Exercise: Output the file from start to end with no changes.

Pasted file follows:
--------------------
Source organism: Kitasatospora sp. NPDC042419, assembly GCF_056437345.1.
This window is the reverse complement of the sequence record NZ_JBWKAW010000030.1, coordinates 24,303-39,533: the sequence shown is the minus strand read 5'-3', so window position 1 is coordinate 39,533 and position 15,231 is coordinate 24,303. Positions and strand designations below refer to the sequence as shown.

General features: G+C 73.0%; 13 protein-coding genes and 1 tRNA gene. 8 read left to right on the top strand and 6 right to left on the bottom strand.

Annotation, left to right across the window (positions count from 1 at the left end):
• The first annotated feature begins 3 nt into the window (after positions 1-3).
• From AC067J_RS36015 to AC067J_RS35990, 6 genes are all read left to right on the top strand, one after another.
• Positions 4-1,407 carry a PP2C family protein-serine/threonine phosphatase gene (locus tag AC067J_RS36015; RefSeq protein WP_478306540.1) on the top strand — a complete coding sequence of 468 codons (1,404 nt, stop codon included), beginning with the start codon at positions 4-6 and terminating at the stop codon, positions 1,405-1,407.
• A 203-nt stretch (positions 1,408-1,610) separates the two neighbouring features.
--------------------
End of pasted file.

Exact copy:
Source organism: Kitasatospora sp. NPDC042419, assembly GCF_056437345.1.
This window is the reverse complement of the sequence record NZ_JBWKAW010000030.1, coordinates 24,303-39,533: the sequence shown is the minus strand read 5'-3', so window position 1 is coordinate 39,533 and position 15,231 is coordinate 24,303. Positions and strand designations below refer to the sequence as shown.

General features: G+C 73.0%; 13 protein-coding genes and 1 tRNA gene. 8 read left to right on the top strand and 6 right to left on the bottom strand.

Annotation, left to right across the window (positions count from 1 at the left end):
• The first annotated feature begins 3 nt into the window (after positions 1-3).
• From AC067J_RS36015 to AC067J_RS35990, 6 genes are all read left to right on the top strand, one after another.
• Positions 4-1,407 carry a PP2C family protein-serine/threonine phosphatase gene (locus tag AC067J_RS36015; RefSeq protein WP_478306540.1) on the top strand — a complete coding sequence of 468 codons (1,404 nt, stop codon included), beginning with the start codon at positions 4-6 and terminating at the stop codon, positions 1,405-1,407.
• A 203-nt stretch (positions 1,408-1,610) separates the two neighbouring features.